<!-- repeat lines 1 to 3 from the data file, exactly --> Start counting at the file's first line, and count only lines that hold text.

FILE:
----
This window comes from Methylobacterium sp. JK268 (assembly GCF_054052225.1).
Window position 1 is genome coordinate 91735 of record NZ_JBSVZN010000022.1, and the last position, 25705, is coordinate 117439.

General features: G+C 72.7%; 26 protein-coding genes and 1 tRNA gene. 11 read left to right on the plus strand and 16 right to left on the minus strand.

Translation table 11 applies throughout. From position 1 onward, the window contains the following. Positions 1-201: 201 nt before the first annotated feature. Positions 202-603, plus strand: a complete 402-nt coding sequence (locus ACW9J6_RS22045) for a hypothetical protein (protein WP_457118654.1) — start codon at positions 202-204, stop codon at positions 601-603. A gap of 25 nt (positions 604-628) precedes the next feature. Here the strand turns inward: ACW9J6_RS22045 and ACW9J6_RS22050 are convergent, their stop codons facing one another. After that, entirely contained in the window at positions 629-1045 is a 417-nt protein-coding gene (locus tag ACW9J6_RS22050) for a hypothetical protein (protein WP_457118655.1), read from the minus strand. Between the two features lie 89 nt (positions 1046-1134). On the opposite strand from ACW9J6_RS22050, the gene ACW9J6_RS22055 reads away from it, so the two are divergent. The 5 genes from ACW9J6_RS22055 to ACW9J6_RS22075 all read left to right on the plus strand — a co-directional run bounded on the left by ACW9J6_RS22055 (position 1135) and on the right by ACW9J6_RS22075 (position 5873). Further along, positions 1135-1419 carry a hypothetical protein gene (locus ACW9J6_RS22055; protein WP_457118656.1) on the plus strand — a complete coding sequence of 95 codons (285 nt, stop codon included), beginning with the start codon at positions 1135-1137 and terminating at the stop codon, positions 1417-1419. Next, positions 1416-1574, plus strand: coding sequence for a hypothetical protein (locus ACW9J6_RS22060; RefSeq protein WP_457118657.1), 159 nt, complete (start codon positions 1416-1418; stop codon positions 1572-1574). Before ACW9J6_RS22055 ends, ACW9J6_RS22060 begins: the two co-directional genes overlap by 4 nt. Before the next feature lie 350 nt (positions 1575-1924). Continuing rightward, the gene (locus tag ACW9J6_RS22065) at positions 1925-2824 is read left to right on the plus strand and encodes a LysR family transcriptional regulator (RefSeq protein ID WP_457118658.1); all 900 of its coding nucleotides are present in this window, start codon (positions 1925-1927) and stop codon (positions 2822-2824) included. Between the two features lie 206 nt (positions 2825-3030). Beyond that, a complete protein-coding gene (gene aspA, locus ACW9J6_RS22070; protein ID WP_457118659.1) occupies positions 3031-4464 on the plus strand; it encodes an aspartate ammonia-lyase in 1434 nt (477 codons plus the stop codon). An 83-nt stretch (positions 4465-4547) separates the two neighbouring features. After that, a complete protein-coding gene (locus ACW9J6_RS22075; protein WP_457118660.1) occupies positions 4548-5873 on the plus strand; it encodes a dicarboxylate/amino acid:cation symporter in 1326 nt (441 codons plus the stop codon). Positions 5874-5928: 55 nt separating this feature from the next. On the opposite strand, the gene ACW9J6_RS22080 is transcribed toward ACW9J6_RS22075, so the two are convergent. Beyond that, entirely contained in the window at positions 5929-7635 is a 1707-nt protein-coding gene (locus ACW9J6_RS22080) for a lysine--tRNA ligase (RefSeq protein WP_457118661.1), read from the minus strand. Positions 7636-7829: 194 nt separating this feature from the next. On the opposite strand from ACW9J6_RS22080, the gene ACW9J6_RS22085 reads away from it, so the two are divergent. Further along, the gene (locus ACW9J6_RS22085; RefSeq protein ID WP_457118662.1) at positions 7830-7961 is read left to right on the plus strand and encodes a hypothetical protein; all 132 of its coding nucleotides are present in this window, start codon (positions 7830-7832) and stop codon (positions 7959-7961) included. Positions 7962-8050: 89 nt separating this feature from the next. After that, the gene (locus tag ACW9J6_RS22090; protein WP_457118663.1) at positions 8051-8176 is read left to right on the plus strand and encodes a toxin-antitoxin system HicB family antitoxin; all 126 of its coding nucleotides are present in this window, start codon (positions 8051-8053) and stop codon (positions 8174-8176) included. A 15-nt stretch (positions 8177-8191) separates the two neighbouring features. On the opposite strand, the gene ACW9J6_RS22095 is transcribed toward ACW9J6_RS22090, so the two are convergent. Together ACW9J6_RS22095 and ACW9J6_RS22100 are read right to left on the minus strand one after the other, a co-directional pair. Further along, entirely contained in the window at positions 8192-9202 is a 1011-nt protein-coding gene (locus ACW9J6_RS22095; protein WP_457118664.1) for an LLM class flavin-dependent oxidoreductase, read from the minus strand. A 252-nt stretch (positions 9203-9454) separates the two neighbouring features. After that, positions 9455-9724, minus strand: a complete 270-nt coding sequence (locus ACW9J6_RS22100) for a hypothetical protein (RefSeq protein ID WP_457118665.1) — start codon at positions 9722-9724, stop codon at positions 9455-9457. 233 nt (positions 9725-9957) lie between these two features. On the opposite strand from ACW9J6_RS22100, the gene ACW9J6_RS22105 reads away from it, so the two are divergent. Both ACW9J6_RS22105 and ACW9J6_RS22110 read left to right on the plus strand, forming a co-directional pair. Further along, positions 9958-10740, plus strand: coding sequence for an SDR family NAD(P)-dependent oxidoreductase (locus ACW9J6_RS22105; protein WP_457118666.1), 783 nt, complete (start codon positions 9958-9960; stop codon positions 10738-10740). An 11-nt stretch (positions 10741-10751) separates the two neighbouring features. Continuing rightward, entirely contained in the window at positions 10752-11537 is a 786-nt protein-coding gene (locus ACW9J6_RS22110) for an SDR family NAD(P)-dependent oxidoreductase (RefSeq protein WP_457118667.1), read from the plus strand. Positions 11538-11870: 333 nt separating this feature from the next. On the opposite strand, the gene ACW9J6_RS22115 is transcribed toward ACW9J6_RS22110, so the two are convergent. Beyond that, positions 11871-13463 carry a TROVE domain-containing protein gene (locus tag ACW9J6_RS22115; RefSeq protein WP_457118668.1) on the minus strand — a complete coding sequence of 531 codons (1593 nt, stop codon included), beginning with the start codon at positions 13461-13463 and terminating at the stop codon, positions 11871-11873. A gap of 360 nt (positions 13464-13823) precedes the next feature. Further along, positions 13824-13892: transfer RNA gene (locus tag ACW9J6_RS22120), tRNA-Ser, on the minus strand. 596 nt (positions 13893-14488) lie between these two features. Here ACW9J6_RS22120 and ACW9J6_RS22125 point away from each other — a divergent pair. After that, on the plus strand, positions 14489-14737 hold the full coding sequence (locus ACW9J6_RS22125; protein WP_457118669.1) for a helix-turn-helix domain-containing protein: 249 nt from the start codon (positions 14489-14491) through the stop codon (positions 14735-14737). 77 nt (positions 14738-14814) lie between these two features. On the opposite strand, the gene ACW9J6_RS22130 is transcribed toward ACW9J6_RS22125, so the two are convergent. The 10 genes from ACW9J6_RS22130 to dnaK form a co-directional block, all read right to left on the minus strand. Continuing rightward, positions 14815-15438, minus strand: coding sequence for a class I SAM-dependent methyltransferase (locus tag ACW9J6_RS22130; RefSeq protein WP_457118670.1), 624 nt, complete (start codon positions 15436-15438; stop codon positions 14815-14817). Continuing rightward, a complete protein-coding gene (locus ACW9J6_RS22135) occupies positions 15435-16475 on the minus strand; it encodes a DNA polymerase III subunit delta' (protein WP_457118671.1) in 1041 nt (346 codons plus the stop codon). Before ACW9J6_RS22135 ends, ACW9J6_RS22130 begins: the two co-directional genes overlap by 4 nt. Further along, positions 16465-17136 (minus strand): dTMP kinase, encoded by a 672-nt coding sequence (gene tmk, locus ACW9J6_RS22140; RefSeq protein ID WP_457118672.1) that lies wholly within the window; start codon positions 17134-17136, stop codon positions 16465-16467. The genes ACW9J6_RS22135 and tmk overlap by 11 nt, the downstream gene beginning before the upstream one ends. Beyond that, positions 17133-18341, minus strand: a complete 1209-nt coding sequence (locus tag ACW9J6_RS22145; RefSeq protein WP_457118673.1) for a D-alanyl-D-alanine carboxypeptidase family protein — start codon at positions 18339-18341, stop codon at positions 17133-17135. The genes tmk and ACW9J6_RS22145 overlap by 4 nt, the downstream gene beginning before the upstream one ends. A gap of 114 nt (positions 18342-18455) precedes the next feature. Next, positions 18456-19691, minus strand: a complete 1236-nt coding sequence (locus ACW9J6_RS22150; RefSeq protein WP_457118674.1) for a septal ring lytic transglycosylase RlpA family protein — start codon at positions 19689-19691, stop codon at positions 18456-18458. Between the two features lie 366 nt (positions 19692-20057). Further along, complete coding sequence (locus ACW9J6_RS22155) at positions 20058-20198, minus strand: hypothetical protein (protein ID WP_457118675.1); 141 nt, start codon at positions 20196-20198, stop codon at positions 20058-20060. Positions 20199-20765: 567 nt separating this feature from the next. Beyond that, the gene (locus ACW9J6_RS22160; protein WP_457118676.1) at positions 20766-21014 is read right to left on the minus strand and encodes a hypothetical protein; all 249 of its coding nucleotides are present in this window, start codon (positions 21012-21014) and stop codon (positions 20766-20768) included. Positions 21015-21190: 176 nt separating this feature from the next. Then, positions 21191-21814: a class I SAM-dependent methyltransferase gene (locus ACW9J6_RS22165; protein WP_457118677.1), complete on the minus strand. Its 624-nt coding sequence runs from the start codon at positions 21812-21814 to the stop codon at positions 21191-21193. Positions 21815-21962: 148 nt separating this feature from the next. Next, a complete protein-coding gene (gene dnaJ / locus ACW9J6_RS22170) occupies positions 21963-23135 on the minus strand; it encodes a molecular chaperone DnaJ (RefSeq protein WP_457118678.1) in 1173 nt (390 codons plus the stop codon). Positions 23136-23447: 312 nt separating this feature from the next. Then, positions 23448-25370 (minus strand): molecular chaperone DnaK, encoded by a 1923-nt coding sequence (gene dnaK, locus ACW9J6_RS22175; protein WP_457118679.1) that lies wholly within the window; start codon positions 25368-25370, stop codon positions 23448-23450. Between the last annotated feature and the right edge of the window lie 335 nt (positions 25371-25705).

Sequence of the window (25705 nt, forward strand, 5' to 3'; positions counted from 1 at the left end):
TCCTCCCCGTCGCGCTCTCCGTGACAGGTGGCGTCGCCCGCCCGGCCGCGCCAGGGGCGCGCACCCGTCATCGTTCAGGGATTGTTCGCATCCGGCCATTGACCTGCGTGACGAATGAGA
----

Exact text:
This window comes from Methylobacterium sp. JK268 (assembly GCF_054052225.1).
Window position 1 is genome coordinate 91735 of record NZ_JBSVZN010000022.1, and the last position, 25705, is coordinate 117439.

General features: G+C 72.7%; 26 protein-coding genes and 1 tRNA gene. 11 read left to right on the plus strand and 16 right to left on the minus strand.